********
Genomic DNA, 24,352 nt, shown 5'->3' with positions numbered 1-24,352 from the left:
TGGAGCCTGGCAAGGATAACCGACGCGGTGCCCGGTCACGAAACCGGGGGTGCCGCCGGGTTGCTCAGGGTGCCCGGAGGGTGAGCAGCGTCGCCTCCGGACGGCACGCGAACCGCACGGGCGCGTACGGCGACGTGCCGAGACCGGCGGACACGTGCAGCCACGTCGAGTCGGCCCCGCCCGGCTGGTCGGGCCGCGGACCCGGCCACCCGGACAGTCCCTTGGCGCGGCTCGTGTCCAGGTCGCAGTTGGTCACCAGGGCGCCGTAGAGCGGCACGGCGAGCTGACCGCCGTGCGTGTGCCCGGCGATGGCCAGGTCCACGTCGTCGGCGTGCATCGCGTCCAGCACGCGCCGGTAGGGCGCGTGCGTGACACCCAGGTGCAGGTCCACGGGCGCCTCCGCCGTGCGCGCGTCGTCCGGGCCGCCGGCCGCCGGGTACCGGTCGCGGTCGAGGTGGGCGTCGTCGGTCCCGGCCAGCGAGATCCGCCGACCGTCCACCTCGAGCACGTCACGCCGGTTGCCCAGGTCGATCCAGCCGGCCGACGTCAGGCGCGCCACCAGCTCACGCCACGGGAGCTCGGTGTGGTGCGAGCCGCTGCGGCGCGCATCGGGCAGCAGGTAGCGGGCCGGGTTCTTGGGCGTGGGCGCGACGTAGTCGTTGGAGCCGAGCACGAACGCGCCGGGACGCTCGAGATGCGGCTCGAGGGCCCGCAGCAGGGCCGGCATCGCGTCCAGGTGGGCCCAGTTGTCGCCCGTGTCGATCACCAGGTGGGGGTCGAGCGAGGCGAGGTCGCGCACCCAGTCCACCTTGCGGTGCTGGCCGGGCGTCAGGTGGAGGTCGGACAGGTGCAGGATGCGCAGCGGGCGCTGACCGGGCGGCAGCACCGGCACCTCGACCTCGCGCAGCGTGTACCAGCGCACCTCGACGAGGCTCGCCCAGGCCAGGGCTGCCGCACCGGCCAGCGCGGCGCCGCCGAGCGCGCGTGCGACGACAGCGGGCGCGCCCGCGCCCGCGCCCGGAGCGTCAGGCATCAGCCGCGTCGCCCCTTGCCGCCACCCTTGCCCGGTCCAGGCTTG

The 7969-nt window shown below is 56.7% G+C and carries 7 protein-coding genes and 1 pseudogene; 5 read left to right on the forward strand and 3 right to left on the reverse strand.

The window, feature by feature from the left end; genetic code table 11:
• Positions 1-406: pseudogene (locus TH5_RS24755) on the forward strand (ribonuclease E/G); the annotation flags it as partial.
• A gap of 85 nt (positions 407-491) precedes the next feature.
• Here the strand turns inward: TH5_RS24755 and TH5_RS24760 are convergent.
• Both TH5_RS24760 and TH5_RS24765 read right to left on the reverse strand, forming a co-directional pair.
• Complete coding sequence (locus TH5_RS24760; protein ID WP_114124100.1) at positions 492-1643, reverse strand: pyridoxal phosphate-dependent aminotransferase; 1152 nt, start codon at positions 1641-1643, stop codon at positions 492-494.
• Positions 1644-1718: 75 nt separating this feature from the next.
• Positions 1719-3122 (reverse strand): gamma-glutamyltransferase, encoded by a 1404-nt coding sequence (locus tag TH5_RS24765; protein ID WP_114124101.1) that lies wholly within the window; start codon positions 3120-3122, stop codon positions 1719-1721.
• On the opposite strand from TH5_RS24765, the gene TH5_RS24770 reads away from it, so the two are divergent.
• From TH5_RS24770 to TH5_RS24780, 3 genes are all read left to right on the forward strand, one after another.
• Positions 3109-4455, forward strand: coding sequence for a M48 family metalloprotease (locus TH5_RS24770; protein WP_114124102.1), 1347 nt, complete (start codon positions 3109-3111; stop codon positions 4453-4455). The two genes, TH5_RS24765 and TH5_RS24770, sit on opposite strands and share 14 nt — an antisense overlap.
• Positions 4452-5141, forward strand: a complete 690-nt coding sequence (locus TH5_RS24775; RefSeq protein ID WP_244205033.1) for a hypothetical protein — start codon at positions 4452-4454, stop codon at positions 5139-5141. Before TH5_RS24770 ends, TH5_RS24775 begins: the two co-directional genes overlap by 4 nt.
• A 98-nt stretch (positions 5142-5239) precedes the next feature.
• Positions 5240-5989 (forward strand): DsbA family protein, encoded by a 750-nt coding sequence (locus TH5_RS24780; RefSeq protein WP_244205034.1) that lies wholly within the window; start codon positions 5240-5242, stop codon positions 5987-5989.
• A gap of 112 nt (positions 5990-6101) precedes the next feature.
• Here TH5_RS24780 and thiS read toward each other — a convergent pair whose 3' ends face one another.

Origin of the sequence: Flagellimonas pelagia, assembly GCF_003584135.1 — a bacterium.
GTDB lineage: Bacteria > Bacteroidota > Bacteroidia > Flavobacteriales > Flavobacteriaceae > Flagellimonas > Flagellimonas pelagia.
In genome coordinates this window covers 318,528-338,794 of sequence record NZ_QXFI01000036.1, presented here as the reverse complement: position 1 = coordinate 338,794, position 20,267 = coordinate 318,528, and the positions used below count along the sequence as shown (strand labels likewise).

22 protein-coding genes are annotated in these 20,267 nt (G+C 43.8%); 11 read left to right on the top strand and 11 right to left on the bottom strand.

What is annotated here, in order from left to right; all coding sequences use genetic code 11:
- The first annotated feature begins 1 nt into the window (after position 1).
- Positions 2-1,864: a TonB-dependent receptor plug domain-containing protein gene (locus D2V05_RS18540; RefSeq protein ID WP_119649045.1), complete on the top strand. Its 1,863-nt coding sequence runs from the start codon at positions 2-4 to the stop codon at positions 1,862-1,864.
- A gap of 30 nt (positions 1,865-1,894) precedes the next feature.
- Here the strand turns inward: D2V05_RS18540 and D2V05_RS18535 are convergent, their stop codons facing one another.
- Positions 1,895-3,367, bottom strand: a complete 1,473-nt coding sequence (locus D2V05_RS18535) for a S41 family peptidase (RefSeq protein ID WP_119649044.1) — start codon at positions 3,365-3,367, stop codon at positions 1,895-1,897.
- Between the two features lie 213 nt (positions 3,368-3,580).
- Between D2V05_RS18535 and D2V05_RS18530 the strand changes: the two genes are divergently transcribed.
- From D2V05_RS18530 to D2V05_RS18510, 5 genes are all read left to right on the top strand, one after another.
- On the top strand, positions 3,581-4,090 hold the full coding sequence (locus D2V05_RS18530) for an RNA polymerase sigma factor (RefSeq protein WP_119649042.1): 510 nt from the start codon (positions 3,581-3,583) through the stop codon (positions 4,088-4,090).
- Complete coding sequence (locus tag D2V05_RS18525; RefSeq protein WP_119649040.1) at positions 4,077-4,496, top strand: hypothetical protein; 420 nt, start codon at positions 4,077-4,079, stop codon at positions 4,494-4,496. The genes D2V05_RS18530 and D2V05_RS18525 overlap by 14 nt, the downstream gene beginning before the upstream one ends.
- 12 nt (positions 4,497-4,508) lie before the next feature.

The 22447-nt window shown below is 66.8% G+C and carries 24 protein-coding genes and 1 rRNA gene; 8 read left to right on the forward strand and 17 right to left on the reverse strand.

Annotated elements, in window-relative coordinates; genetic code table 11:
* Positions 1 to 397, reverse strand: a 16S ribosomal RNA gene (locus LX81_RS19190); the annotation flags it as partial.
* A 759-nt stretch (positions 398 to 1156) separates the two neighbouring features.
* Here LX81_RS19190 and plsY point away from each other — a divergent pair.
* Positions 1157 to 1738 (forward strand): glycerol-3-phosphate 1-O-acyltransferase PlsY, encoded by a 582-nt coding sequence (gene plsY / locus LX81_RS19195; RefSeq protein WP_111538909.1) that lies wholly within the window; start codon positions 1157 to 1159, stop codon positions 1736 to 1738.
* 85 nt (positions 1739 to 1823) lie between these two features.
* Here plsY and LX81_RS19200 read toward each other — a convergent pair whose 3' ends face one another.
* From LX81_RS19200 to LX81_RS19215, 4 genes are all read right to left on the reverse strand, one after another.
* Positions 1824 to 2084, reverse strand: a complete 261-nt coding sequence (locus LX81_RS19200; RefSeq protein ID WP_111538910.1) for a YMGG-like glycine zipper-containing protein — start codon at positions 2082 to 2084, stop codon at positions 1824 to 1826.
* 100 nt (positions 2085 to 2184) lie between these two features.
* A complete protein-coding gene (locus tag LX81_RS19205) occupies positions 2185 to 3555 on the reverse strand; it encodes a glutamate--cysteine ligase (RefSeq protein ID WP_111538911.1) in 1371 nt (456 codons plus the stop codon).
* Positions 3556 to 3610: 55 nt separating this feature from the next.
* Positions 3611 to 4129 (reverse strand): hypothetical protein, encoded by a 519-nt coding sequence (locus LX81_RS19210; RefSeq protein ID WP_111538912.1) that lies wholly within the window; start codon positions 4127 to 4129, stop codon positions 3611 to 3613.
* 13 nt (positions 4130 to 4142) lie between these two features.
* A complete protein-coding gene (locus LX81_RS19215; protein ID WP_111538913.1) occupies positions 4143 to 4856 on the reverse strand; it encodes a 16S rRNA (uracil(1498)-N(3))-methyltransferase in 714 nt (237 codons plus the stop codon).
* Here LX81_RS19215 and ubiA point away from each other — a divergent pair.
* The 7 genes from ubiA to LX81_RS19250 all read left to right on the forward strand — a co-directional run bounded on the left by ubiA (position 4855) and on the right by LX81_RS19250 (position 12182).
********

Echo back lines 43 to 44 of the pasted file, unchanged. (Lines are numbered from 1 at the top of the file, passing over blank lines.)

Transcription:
* Here plsY and LX81_RS19200 read toward each other — a convergent pair whose 3' ends face one another.
* From LX81_RS19200 to LX81_RS19215, 4 genes are all read right to left on the reverse strand, one after another.